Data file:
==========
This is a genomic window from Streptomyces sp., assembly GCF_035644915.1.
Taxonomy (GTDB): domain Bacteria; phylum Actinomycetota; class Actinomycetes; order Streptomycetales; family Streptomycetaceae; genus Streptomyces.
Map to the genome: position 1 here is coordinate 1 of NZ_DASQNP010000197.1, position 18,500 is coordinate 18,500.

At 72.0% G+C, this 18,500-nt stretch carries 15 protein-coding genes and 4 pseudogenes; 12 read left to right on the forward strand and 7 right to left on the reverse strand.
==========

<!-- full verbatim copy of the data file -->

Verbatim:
This is a genomic window from Streptomyces sp., assembly GCF_035644915.1.
Taxonomy (GTDB): domain Bacteria; phylum Actinomycetota; class Actinomycetes; order Streptomycetales; family Streptomycetaceae; genus Streptomyces.
Map to the genome: position 1 here is coordinate 1 of NZ_DASQNP010000197.1, position 18,500 is coordinate 18,500.

At 72.0% G+C, this 18,500-nt stretch carries 15 protein-coding genes and 4 pseudogenes; 12 read left to right on the forward strand and 7 right to left on the reverse strand.